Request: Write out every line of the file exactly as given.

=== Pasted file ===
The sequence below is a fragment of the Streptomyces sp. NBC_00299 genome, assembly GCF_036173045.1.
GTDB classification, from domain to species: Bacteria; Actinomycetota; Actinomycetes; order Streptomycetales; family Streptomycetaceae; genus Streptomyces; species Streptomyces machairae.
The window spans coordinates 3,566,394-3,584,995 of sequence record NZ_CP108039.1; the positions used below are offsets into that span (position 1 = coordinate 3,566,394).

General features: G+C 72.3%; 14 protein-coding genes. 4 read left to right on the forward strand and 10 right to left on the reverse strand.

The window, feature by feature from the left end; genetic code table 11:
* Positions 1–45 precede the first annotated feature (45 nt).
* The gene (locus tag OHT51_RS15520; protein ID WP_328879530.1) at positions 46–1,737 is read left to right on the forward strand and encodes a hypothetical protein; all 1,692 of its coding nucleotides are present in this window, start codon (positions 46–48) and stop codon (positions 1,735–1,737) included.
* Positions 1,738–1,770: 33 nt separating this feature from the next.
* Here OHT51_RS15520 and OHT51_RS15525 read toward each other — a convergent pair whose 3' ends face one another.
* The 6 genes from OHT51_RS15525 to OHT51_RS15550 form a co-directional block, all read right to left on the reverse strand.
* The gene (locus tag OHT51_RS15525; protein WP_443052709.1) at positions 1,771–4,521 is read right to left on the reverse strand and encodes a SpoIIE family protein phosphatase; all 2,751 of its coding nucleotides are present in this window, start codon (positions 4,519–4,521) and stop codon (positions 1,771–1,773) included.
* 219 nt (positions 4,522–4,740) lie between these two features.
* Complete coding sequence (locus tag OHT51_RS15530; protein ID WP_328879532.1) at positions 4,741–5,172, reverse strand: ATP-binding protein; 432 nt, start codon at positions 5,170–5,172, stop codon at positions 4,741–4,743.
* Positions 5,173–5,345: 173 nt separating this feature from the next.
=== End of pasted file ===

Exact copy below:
The sequence below is a fragment of the Streptomyces sp. NBC_00299 genome, assembly GCF_036173045.1.
GTDB classification, from domain to species: Bacteria; Actinomycetota; Actinomycetes; order Streptomycetales; family Streptomycetaceae; genus Streptomyces; species Streptomyces machairae.
The window spans coordinates 3,566,394-3,584,995 of sequence record NZ_CP108039.1; the positions used below are offsets into that span (position 1 = coordinate 3,566,394).

General features: G+C 72.3%; 14 protein-coding genes. 4 read left to right on the forward strand and 10 right to left on the reverse strand.

The window, feature by feature from the left end; genetic code table 11:
* Positions 1–45 precede the first annotated feature (45 nt).
* The gene (locus tag OHT51_RS15520; protein ID WP_328879530.1) at positions 46–1,737 is read left to right on the forward strand and encodes a hypothetical protein; all 1,692 of its coding nucleotides are present in this window, start codon (positions 46–48) and stop codon (positions 1,735–1,737) included.
* Positions 1,738–1,770: 33 nt separating this feature from the next.
* Here OHT51_RS15520 and OHT51_RS15525 read toward each other — a convergent pair whose 3' ends face one another.
* The 6 genes from OHT51_RS15525 to OHT51_RS15550 form a co-directional block, all read right to left on the reverse strand.
* The gene (locus tag OHT51_RS15525; protein WP_443052709.1) at positions 1,771–4,521 is read right to left on the reverse strand and encodes a SpoIIE family protein phosphatase; all 2,751 of its coding nucleotides are present in this window, start codon (positions 4,519–4,521) and stop codon (positions 1,771–1,773) included.
* 219 nt (positions 4,522–4,740) lie between these two features.
* Complete coding sequence (locus tag OHT51_RS15530; protein ID WP_328879532.1) at positions 4,741–5,172, reverse strand: ATP-binding protein; 432 nt, start codon at positions 5,170–5,172, stop codon at positions 4,741–4,743.
* Positions 5,173–5,345: 173 nt separating this feature from the next.